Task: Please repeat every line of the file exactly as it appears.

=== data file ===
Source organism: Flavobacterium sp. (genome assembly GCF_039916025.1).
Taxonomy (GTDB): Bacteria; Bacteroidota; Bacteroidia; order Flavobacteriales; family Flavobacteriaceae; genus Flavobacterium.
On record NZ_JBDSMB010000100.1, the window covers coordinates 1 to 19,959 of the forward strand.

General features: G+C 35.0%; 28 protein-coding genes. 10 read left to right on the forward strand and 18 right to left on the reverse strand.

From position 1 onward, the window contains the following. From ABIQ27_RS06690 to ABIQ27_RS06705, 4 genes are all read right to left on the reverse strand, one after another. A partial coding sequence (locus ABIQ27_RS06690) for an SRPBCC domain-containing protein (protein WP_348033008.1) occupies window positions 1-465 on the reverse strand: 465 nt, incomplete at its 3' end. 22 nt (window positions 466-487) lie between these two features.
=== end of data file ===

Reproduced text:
Source organism: Flavobacterium sp. (genome assembly GCF_039916025.1).
Taxonomy (GTDB): Bacteria; Bacteroidota; Bacteroidia; order Flavobacteriales; family Flavobacteriaceae; genus Flavobacterium.
On record NZ_JBDSMB010000100.1, the window covers coordinates 1 to 19,959 of the forward strand.

General features: G+C 35.0%; 28 protein-coding genes. 10 read left to right on the forward strand and 18 right to left on the reverse strand.

From position 1 onward, the window contains the following. From ABIQ27_RS06690 to ABIQ27_RS06705, 4 genes are all read right to left on the reverse strand, one after another. A partial coding sequence (locus ABIQ27_RS06690) for an SRPBCC domain-containing protein (protein WP_348033008.1) occupies window positions 1-465 on the reverse strand: 465 nt, incomplete at its 3' end. 22 nt (window positions 466-487) lie between these two features.